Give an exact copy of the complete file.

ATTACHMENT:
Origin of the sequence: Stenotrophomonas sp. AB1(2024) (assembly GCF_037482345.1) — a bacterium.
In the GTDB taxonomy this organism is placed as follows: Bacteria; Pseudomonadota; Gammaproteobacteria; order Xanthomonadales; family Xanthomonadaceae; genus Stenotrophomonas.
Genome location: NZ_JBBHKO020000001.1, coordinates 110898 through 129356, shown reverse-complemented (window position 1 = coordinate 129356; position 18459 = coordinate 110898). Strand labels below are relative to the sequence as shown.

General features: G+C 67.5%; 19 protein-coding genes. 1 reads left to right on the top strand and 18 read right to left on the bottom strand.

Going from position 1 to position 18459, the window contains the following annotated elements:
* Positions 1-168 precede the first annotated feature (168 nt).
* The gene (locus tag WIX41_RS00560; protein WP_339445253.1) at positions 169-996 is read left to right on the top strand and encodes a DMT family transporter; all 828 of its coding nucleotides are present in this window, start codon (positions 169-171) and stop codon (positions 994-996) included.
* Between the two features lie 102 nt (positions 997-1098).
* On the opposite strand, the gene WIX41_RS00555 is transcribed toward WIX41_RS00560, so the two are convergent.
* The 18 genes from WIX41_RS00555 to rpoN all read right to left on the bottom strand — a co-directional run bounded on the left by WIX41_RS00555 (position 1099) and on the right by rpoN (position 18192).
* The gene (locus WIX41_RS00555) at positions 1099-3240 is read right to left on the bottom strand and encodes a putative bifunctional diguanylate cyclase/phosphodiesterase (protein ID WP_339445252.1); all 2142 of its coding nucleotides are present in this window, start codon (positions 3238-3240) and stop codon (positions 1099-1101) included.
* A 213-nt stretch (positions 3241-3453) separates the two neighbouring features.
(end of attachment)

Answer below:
Origin of the sequence: Stenotrophomonas sp. AB1(2024) (assembly GCF_037482345.1) — a bacterium.
In the GTDB taxonomy this organism is placed as follows: Bacteria; Pseudomonadota; Gammaproteobacteria; order Xanthomonadales; family Xanthomonadaceae; genus Stenotrophomonas.
Genome location: NZ_JBBHKO020000001.1, coordinates 110898 through 129356, shown reverse-complemented (window position 1 = coordinate 129356; position 18459 = coordinate 110898). Strand labels below are relative to the sequence as shown.

General features: G+C 67.5%; 19 protein-coding genes. 1 reads left to right on the top strand and 18 read right to left on the bottom strand.

Going from position 1 to position 18459, the window contains the following annotated elements:
* Positions 1-168 precede the first annotated feature (168 nt).
* The gene (locus tag WIX41_RS00560; protein WP_339445253.1) at positions 169-996 is read left to right on the top strand and encodes a DMT family transporter; all 828 of its coding nucleotides are present in this window, start codon (positions 169-171) and stop codon (positions 994-996) included.
* Between the two features lie 102 nt (positions 997-1098).
* On the opposite strand, the gene WIX41_RS00555 is transcribed toward WIX41_RS00560, so the two are convergent.
* The 18 genes from WIX41_RS00555 to rpoN all read right to left on the bottom strand — a co-directional run bounded on the left by WIX41_RS00555 (position 1099) and on the right by rpoN (position 18192).
* The gene (locus WIX41_RS00555) at positions 1099-3240 is read right to left on the bottom strand and encodes a putative bifunctional diguanylate cyclase/phosphodiesterase (protein ID WP_339445252.1); all 2142 of its coding nucleotides are present in this window, start codon (positions 3238-3240) and stop codon (positions 1099-1101) included.
* A 213-nt stretch (positions 3241-3453) separates the two neighbouring features.